goldsmiths • jewelers • gemologists

The Emerald of Colombia Part II
(Rough Roulette)

by Richard W. Wise, G.G.


"Round and round she goes and where she stops, nobody knows."

I have heard it said that each time you put an emerald on the wheel the chances of breaking the stone are about 50/50. I recall one hot and dusty afternoon in the late 1980s I was sitting with some friends at a cafe in Teofilo Otoni, a town which was, at that time, the gemstone capital of Brazil. A ragged looking garempiero rode by on a motorbike, turned around and rode back to the cafe. He knew my friend, a Brazilian cutter, so he pulled a dirty scap of cloth from his shirt pocket and let us have a look. The cloth contained an emerald crystal from the mines ant Santa Terezinha de Goiás.The miner had rode all through the night to bring his find to Teofilo. During the 80s Goiás produced emerald that rivaled some of the better gems Colombia had to offer. (pictured left: Entrance to the shaft at La Pita Emerald Mine. Guacharos wait for the tailings. Photo Richard W. Wise)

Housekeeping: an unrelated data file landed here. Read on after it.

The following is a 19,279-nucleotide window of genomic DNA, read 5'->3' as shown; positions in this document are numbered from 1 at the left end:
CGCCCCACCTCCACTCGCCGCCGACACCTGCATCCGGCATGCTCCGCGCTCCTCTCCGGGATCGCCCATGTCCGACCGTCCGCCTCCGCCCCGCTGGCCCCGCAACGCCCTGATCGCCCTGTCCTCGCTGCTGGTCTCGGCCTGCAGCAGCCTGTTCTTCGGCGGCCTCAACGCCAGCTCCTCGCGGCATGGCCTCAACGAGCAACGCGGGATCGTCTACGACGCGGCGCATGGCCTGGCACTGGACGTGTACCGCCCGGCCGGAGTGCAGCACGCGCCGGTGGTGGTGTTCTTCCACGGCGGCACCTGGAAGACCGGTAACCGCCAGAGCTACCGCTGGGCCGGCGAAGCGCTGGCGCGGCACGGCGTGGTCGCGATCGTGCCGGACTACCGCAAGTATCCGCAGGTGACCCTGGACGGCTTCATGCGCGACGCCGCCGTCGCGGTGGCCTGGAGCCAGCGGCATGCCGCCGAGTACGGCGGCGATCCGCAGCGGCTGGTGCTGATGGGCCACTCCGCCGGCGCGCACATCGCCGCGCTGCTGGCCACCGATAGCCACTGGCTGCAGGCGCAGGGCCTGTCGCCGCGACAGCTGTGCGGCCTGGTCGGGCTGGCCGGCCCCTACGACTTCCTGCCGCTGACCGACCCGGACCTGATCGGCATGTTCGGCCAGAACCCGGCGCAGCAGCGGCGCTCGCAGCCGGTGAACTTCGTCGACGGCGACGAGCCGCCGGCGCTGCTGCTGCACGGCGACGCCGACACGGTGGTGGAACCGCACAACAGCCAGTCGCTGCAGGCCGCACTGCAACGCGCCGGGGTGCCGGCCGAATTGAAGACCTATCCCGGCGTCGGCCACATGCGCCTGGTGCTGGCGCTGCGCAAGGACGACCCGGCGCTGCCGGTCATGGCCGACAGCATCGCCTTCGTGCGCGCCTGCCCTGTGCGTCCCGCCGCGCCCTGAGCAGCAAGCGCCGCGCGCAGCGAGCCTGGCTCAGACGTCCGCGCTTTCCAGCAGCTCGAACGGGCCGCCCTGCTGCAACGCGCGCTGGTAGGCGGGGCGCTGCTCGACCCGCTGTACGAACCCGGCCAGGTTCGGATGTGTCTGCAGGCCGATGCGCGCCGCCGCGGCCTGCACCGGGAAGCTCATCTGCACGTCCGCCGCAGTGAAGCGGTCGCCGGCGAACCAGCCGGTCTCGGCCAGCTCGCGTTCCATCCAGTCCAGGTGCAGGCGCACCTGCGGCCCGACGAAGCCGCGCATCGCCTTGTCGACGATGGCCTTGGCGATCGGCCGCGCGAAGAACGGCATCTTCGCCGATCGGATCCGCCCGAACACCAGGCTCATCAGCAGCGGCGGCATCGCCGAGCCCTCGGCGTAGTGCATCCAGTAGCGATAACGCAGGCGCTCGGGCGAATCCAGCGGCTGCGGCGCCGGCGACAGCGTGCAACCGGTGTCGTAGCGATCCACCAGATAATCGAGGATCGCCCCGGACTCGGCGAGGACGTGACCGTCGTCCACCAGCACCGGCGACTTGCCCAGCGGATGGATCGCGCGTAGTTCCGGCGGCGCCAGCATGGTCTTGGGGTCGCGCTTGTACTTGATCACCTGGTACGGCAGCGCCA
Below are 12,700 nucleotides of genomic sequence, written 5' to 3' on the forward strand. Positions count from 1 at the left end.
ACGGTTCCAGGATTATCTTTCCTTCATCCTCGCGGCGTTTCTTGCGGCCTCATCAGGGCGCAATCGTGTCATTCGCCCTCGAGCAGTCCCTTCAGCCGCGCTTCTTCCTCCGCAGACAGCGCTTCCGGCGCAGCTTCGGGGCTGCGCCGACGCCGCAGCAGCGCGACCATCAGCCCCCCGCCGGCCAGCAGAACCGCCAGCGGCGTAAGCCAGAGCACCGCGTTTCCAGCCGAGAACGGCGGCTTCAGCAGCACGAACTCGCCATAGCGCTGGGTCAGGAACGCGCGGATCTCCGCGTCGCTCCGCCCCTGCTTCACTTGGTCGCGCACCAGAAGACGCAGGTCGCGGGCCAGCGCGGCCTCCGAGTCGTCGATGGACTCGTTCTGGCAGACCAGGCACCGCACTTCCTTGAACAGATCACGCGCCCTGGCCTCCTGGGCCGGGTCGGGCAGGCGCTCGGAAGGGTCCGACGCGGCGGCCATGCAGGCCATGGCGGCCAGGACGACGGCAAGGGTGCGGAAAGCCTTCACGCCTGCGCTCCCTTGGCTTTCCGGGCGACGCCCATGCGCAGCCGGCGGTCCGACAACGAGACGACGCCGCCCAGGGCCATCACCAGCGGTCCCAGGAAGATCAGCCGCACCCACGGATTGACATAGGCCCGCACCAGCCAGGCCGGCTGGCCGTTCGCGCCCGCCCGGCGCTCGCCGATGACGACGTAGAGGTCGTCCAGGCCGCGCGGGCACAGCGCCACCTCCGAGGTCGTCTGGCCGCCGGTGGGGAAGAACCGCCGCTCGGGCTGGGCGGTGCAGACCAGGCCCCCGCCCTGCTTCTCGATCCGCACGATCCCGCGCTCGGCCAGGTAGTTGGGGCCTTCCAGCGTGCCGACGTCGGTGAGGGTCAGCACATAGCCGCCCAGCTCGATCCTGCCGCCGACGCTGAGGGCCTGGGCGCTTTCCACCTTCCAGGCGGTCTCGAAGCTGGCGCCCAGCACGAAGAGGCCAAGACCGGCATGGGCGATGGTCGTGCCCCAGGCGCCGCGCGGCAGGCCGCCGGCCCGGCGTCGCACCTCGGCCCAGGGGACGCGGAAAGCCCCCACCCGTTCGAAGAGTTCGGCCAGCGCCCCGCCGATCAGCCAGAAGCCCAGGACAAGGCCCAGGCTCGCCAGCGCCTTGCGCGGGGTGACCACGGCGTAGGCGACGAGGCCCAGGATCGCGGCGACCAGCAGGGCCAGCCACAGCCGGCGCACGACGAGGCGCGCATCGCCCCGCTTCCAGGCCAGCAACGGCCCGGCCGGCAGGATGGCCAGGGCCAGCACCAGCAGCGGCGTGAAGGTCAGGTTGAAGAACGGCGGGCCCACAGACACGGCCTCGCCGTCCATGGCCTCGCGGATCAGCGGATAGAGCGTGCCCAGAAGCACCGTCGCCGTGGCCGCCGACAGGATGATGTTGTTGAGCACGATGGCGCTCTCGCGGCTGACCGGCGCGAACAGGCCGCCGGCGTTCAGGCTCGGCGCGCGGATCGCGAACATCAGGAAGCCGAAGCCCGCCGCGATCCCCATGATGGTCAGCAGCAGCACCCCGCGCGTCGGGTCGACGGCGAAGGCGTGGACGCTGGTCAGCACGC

The perfectly formed hexagonal crystal showed a verdant medium-dark green color that looked exceptionally fine. I don't recall the actual weight (somewhere in the 25 carat range) but the crystal was about the size of my index finger. This crystal lacked the jewel-like


transparency of the Colombian crystals pictured in Part I and was difficult to evaluate. I could see the pepper like inclusions typical of of Goiás emerald but little else.

The asking price of the Brazilian crystal was a quarter of a million dollars. Long story short, I didn't make an offer. I thought the crystal lacked the transparency necessary to evaluate it and I wasn't prepared for a quarter of a million dollar spin of the wheel. I later heard that the crystal had been sold for something close to the asking price and that when it was put on the wheel it had literally exploded leaving the buyer with nothing to show for his purchase.

High Rollers:

Hurry, hurry, hurry and welcome to the high stakes world of the rough buyer where every parcel is a gambol. In this world, where a single bet may exceed a million dollars, the dealer across the table from me is a high roller. The parcel so casually scattered across the desk in front of me is a big time rise. Perhaps 1400 carats, it is from the new mine, La Pita, a complex of adjacent shafts in the Colombian state of Boyaca. One mine actually bears the name La Pita, the others are Consorcio, Cunas, Totumos and Polveros. In a